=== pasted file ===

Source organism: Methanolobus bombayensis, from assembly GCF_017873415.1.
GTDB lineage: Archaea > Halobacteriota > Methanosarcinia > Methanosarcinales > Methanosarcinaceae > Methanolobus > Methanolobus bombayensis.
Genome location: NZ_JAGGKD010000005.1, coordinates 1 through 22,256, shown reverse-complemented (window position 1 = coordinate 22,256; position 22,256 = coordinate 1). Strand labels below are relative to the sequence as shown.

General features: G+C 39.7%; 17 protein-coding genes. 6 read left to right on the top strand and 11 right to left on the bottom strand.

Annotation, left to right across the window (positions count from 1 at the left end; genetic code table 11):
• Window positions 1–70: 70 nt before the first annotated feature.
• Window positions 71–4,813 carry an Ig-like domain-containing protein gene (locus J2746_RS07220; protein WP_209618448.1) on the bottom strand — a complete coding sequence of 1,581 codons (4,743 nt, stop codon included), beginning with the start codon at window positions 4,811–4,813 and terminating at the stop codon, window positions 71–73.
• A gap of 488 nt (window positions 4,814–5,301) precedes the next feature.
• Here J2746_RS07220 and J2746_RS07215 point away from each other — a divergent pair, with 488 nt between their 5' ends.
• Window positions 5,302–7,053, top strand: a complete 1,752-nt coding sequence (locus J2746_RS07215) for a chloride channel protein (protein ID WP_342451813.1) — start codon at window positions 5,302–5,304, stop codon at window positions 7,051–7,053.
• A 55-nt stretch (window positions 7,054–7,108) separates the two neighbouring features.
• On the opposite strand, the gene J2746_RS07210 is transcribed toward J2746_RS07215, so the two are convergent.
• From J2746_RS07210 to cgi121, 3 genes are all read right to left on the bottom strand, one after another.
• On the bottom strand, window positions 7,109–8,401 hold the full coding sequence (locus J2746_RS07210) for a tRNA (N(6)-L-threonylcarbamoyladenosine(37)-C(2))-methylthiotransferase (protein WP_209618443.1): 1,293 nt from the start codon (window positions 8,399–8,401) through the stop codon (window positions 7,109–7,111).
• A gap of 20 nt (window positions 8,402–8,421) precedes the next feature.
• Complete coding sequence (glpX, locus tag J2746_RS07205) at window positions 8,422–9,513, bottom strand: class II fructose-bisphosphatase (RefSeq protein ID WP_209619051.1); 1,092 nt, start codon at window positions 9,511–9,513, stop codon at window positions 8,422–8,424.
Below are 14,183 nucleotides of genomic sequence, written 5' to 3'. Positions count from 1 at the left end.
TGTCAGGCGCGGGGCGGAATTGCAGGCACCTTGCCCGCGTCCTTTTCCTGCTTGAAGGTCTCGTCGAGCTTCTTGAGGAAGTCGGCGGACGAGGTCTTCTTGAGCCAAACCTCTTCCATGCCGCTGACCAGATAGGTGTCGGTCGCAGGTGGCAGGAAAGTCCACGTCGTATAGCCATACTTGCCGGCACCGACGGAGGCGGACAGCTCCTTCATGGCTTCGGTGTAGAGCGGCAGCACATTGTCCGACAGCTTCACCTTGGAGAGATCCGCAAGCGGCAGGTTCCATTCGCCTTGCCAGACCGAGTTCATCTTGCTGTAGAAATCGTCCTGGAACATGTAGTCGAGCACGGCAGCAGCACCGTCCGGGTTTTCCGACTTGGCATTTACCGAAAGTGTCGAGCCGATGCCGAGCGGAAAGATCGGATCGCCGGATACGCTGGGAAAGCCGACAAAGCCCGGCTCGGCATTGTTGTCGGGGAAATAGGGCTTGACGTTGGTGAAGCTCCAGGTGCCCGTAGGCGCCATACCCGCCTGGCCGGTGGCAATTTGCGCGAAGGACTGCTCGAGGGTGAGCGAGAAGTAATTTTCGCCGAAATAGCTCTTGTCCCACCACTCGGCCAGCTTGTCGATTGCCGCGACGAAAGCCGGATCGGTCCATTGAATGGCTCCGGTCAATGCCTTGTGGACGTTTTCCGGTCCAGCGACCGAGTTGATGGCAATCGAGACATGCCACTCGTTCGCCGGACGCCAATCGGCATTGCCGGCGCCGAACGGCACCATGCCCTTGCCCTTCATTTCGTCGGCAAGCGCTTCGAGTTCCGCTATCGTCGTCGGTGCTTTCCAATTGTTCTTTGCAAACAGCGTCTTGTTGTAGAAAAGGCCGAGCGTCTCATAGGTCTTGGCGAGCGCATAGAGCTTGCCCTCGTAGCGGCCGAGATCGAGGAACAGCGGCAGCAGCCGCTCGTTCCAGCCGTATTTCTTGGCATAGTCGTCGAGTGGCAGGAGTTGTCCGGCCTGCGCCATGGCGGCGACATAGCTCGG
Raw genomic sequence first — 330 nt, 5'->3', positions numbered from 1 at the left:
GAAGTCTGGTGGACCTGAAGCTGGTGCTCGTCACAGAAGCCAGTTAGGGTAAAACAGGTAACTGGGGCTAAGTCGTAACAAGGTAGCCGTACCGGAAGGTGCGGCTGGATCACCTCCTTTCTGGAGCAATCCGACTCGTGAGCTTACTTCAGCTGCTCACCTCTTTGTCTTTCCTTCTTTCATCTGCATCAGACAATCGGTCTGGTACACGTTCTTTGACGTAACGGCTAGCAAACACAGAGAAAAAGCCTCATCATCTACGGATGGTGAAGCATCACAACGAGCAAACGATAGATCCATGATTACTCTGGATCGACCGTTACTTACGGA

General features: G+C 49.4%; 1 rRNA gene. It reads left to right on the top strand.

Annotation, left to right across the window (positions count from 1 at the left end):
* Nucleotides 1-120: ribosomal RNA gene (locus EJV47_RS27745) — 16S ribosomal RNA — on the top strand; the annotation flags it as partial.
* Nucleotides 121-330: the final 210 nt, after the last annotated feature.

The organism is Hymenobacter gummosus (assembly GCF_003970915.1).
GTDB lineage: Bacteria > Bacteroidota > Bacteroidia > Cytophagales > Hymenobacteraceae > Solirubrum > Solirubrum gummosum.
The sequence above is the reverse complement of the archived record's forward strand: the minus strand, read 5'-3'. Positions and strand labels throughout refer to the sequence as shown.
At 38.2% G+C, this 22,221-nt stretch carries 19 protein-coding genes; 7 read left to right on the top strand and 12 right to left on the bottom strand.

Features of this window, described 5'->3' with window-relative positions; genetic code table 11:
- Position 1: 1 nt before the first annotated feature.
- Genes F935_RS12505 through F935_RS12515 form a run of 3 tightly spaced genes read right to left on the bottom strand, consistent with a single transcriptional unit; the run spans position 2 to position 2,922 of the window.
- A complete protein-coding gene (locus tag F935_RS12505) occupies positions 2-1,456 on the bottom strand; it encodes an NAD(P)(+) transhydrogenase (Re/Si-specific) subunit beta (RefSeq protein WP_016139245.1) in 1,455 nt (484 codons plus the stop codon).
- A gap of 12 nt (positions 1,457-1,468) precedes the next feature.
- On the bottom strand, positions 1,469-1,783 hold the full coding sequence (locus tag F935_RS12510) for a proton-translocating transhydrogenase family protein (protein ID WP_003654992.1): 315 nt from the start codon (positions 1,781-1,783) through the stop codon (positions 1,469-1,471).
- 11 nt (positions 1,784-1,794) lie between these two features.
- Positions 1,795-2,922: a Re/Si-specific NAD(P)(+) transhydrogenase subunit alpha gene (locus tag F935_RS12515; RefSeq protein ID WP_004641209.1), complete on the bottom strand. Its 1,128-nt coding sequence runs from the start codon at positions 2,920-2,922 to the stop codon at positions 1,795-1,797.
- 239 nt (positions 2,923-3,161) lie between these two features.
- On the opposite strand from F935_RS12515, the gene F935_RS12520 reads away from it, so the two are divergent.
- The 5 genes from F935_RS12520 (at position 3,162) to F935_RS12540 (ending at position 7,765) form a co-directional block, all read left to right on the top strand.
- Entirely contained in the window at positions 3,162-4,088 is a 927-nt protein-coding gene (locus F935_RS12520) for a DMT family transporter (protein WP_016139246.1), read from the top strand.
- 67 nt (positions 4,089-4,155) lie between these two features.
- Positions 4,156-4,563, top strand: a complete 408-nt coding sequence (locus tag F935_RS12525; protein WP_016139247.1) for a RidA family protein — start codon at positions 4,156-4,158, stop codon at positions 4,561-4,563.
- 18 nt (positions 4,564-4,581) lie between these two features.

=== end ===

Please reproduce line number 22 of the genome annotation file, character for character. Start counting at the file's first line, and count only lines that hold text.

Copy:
Annotation, left to right across the window (positions count from 1 at the left end):